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Cygnus, along with the Summer Triangle, is one of the highlights of the summer sky. The distinctive cross that forms the body and wings of the Swan make it very easy to find high over head on any night during the mid-summer months.
Cygnus is also sometimes, though not often, called the "Northern Cross" because of its shape. It's a lot more imaginative, though to call it The Swan, though, because swans are known for their grace and beauty. Swans also played an important part in ancient mythology, as sometimes the mythological gods would tranform themselves into swans to attract the attention of an attractive goddess or queen. Still another example of the lengths that some men will go to to attract the attention of a beautiful woman.
The Summer Triangle
The Summer Triangle is another sign that lets us know that Summer is in full swing here in the Northern Hemisphere. On any clear summer evening, the distinctive triangle formed by Deneb, Altair and Vega gives us another good reason to go outside and enjoy the beauty of the night sky.
The last star in Cygnus' tail is Deneb, which is one corner of the Summer Triangle. After you have found Deneb, which should be easy to do, take a minute to appreciate this giant star. This is another of the supermassive stars that dwarf our small Sun. Deneb is more than a hundred times larger than our Sun and much, much brighter although its great distance keeps us from seeing just how bright it is.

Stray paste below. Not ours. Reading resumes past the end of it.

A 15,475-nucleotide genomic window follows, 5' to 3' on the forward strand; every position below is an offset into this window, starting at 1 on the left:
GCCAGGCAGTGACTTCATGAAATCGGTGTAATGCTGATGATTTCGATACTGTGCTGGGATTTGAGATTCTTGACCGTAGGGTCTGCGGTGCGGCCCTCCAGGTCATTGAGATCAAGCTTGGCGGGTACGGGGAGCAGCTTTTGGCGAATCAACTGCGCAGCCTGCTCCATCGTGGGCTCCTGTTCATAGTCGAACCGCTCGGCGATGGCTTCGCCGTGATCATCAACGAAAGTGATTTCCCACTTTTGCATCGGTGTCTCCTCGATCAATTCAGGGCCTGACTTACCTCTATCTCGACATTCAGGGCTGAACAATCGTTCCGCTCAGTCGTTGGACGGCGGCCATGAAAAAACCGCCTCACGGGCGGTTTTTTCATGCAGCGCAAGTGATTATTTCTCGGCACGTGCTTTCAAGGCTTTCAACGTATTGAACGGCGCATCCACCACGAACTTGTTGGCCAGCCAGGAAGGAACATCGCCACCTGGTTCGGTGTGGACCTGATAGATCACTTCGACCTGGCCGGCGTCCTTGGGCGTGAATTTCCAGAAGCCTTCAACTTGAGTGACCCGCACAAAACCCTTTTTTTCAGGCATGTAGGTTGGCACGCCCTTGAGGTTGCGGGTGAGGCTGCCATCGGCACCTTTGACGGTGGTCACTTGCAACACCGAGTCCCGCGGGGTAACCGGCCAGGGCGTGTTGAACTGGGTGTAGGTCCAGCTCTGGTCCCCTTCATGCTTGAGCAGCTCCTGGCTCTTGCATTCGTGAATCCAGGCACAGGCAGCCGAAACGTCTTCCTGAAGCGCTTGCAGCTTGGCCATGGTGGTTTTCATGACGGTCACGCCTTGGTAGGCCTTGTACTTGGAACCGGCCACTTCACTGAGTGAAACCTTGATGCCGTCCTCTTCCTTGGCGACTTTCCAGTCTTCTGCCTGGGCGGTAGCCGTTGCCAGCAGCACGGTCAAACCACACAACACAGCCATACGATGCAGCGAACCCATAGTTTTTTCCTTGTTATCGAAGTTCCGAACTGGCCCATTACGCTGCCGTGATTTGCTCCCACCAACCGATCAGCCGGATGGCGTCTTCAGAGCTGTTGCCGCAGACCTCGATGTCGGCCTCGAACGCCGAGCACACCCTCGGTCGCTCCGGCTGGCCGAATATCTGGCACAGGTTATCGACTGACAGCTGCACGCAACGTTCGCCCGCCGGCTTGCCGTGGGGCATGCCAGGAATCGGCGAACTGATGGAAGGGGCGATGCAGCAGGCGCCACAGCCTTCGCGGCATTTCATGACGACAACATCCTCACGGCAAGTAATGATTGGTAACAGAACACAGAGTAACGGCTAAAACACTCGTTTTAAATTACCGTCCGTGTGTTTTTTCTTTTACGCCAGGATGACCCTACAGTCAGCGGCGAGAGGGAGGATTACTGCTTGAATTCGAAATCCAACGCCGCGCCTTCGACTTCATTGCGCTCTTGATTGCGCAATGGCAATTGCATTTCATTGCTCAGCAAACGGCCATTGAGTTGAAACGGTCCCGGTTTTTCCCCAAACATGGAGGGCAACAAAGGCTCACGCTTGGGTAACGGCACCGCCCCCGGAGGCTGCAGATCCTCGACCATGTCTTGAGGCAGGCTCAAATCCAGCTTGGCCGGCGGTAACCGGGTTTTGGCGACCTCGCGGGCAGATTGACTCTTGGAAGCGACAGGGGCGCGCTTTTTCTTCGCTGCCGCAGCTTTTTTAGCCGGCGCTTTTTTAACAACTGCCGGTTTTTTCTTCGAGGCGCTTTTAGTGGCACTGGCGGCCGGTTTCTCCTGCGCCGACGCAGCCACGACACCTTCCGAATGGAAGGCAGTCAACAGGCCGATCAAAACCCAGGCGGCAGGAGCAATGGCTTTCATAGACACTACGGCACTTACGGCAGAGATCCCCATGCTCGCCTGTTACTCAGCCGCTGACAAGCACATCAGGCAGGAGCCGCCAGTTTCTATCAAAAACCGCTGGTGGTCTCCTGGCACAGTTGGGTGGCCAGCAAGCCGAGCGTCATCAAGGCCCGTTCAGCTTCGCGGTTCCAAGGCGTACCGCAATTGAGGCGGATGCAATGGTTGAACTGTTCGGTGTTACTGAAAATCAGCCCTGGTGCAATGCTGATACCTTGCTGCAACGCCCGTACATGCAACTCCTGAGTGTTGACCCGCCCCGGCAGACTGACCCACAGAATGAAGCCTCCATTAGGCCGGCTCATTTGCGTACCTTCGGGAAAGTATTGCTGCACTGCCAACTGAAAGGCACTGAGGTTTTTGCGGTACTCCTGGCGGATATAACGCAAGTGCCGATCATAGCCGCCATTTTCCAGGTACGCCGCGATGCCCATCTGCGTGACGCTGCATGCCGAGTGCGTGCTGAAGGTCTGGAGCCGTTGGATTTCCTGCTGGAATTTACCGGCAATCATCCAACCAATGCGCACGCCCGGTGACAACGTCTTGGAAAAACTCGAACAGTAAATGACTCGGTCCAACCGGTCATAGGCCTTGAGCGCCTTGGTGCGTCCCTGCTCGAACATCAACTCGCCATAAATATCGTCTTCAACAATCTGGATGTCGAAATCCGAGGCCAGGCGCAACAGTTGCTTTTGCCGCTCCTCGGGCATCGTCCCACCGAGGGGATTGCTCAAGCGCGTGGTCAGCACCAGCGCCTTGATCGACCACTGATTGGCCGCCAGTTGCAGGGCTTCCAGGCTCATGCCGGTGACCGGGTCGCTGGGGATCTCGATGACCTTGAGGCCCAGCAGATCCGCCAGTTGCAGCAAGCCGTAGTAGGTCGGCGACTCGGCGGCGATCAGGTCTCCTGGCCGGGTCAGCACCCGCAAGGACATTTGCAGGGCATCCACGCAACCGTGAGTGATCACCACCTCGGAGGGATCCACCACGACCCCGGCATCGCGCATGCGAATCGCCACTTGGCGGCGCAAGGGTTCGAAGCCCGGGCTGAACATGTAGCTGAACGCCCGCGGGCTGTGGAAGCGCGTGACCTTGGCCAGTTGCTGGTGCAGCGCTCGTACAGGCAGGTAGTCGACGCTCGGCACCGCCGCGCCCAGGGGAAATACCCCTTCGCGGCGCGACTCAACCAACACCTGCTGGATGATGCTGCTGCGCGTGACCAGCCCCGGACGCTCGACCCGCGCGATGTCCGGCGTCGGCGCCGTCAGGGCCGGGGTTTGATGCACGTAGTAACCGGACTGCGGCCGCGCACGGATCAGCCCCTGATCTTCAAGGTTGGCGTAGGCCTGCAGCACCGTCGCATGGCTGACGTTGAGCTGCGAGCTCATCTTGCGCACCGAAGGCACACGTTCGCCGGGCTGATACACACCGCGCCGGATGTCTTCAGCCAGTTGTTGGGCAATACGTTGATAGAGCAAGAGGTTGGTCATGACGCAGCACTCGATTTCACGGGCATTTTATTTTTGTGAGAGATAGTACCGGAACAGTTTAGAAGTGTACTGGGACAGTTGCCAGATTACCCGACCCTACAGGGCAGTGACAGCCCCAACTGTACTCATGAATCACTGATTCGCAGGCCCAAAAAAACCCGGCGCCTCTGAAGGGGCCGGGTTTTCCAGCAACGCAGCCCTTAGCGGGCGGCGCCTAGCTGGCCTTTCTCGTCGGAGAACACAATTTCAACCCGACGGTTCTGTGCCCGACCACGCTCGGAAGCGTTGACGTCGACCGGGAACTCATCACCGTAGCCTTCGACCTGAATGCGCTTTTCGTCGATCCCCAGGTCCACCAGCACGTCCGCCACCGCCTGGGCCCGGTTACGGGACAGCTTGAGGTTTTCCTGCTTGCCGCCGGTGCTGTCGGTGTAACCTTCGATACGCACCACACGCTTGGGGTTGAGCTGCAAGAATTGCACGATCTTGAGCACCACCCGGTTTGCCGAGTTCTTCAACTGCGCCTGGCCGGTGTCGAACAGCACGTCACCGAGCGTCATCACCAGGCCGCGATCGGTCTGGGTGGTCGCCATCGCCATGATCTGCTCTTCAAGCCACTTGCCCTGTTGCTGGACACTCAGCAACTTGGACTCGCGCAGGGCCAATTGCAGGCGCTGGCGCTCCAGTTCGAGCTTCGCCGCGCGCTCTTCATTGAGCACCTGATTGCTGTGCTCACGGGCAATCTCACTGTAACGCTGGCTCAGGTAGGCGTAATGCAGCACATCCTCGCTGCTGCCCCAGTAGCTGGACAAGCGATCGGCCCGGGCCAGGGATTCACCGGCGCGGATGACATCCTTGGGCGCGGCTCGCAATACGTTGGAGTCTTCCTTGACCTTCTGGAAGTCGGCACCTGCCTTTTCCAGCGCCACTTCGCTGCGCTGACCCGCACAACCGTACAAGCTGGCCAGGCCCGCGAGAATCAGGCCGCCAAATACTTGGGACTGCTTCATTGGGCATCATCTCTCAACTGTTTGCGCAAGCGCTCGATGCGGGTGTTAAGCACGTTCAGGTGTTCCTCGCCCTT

After you have found Deneb, use our chart to locate Vega and Altair, which form the other two corners of the Summer Triangle. Vega is one of the very brightest stars on the sky, so it should be very easy to find whether you live in the city or the country. Vega was also a star in the movie "Contact", which was based on the novel by Carl Sagan. In the fiction movie, Vega was the star that was the source of radio signals detected here on Earth.
When Can I See Cygnus?
Cygnus is visible in the early morning hours from March through September. You can find the Swan in the East before dawn beginning in March, which is a sign that summer is on the way. It continues its journey across the morning sky until September when it drops from view in the West.
Cygnus is visible during the evening hours starting in May and continuing on through December. The very best time to see it is during the mid-summer months, when it will be easy to find almost directly overhead on any clear summer night.
- Chris Dolan's Cygnus Page
- Chris Dolan's Orion page has lots of technical information about the stars that make up Cygnus
- Richard Dibon-Smith's Cygnus Page
- Richard Dibon-Smith's Cygnus page has all the versions of the legends behind Cygnus as well as an excellent reference to its stars and other interesting celestial companions.
There is an Adobe® Acrobat® file (42k) for Cygnus. You can view the file online by clicking
here. You can save the file on your computer by right-clicking on the link.
You will need the free Adobe® Acrobat® ReaderTM to view the file.